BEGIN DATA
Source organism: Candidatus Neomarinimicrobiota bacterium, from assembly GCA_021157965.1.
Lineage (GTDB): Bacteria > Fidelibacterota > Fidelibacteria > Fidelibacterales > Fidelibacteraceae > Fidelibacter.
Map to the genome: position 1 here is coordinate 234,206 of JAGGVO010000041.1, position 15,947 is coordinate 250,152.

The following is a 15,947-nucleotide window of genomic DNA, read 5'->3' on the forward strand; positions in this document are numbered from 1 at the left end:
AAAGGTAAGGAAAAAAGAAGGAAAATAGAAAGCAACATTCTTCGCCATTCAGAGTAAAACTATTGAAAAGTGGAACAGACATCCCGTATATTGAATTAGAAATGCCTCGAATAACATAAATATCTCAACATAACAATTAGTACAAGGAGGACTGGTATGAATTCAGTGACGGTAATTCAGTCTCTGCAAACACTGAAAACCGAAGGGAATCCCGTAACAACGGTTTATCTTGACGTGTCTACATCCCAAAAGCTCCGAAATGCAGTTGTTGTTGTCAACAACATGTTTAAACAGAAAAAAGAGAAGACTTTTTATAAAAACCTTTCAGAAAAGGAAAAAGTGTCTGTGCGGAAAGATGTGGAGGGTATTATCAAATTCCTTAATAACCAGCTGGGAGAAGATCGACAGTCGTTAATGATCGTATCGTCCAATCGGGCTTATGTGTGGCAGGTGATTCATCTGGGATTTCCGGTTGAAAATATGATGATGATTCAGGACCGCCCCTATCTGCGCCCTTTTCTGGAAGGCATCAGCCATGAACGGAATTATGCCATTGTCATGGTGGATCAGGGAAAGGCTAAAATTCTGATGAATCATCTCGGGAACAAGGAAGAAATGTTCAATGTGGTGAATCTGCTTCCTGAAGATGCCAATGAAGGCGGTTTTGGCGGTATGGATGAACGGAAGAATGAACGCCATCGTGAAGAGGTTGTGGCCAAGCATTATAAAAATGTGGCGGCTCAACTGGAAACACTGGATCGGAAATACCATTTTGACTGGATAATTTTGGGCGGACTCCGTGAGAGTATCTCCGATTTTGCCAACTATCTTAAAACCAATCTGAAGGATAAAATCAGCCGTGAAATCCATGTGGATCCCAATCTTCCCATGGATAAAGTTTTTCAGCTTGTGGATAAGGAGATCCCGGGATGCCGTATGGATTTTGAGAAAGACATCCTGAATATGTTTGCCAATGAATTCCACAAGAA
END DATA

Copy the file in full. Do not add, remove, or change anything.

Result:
Source organism: Candidatus Neomarinimicrobiota bacterium, from assembly GCA_021157965.1.
Lineage (GTDB): Bacteria > Fidelibacterota > Fidelibacteria > Fidelibacterales > Fidelibacteraceae > Fidelibacter.
Map to the genome: position 1 here is coordinate 234,206 of JAGGVO010000041.1, position 15,947 is coordinate 250,152.

The following is a 15,947-nucleotide window of genomic DNA, read 5'->3' on the forward strand; positions in this document are numbered from 1 at the left end:
AAAGGTAAGGAAAAAAGAAGGAAAATAGAAAGCAACATTCTTCGCCATTCAGAGTAAAACTATTGAAAAGTGGAACAGACATCCCGTATATTGAATTAGAAATGCCTCGAATAACATAAATATCTCAACATAACAATTAGTACAAGGAGGACTGGTATGAATTCAGTGACGGTAATTCAGTCTCTGCAAACACTGAAAACCGAAGGGAATCCCGTAACAACGGTTTATCTTGACGTGTCTACATCCCAAAAGCTCCGAAATGCAGTTGTTGTTGTCAACAACATGTTTAAACAGAAAAAAGAGAAGACTTTTTATAAAAACCTTTCAGAAAAGGAAAAAGTGTCTGTGCGGAAAGATGTGGAGGGTATTATCAAATTCCTTAATAACCAGCTGGGAGAAGATCGACAGTCGTTAATGATCGTATCGTCCAATCGGGCTTATGTGTGGCAGGTGATTCATCTGGGATTTCCGGTTGAAAATATGATGATGATTCAGGACCGCCCCTATCTGCGCCCTTTTCTGGAAGGCATCAGCCATGAACGGAATTATGCCATTGTCATGGTGGATCAGGGAAAGGCTAAAATTCTGATGAATCATCTCGGGAACAAGGAAGAAATGTTCAATGTGGTGAATCTGCTTCCTGAAGATGCCAATGAAGGCGGTTTTGGCGGTATGGATGAACGGAAGAATGAACGCCATCGTGAAGAGGTTGTGGCCAAGCATTATAAAAATGTGGCGGCTCAACTGGAAACACTGGATCGGAAATACCATTTTGACTGGATAATTTTGGGCGGACTCCGTGAGAGTATCTCCGATTTTGCCAACTATCTTAAAACCAATCTGAAGGATAAAATCAGCCGTGAAATCCATGTGGATCCCAATCTTCCCATGGATAAAGTTTTTCAGCTTGTGGATAAGGAGATCCCGGGATGCCGTATGGATTTTGAGAAAGACATCCTGAATATGTTTGCCAATGAATTCCACAAGAA